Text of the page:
• How do you show evidence of employment retaliation? 

    When you approach a lawyer about an employment retaliation case, you will need to demonstrate to some degree that it actually took place. This evidence can come in many forms. Here are a few examples:

    • Witnesses
    • Emails
    • Call logs
    • Text messages
    • Letters
    • Voicemail messages
    • Personal notes
    • Business memos
    • Audio or video recordings (depending on state laws)

    When building a case for employment retaliation, the single most important thing you can do is document as much as possible. This could even be achieved by keeping a personal journal. Jot down conversations including dates, times, names of individuals, and all the details that transpired. If you suspect some retaliatory action is about to take place, try to have a trusted coworker present or within earshot. Eyewitness testimony is powerful when proving a claim. However, other kinds of evidence such as emails and voicemails are irrefutable confirmation as well if the employer is foolish enough to lay it out in the open.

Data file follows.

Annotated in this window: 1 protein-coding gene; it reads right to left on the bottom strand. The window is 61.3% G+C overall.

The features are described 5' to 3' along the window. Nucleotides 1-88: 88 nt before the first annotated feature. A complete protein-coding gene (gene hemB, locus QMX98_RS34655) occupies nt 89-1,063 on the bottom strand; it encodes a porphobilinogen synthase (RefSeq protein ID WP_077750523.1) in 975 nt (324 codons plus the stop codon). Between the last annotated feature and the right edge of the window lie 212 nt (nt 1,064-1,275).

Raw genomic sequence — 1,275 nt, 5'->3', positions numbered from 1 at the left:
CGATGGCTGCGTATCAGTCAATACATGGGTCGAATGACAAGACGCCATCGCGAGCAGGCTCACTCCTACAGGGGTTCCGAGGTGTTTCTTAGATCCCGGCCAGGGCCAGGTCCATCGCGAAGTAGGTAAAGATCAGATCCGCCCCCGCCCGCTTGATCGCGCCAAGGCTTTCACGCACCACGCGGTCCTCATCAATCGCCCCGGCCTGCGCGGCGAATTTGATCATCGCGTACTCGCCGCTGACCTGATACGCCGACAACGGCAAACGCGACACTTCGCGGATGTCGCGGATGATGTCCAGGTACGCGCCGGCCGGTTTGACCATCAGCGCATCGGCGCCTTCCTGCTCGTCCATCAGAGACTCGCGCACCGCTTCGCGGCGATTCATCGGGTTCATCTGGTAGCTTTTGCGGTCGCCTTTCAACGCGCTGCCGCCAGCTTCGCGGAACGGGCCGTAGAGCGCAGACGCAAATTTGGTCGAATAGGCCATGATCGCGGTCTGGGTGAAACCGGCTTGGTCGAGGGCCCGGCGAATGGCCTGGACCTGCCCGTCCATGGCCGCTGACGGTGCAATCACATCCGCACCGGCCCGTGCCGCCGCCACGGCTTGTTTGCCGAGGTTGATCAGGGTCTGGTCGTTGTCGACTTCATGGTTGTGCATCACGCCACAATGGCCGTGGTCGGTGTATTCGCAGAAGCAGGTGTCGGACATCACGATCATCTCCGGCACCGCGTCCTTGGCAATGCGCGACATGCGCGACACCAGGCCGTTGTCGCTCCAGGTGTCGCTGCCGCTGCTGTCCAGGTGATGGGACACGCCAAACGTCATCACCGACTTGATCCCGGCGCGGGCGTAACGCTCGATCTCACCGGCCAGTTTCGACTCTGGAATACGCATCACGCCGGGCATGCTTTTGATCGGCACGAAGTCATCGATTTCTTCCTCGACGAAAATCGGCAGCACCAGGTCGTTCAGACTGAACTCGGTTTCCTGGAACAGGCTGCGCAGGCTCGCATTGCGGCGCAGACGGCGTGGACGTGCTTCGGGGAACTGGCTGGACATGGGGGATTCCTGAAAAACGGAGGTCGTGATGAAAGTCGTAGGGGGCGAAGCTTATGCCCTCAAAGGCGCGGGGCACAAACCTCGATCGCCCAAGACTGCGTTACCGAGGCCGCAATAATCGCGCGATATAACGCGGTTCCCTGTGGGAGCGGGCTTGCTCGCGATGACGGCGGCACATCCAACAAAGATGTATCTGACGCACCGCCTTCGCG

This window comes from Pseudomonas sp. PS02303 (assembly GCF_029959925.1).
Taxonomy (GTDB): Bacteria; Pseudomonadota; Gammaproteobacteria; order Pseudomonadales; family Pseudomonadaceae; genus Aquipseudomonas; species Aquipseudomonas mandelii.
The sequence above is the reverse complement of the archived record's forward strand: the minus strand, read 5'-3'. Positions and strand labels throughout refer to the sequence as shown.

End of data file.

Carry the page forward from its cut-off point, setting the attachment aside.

• Examples of employment retaliation cases

    Employer Solutions pays $95,000 settlement

    A Minnesota payroll service company paid $95,000 to settle a disability discrimination lawsuit filed by the U.S. Equal Employment Opportunity Commission (EEOC) after firing an employee returning from approved medical leave. The woman had knee surgery and notified the company she would be returning but needed to use crutches. The company fired her because they asserted she needed to be 100% healed and her need for "ambulatory aide" was too much.
    This stance violates the Americans with Disabilities Act (ADA) which makes it unlawful to terminate or discriminate against those with disabilities or perceived disabilities. Furthermore, the ADA protects employees from retaliation for requesting an accommodation or opposing discrimination.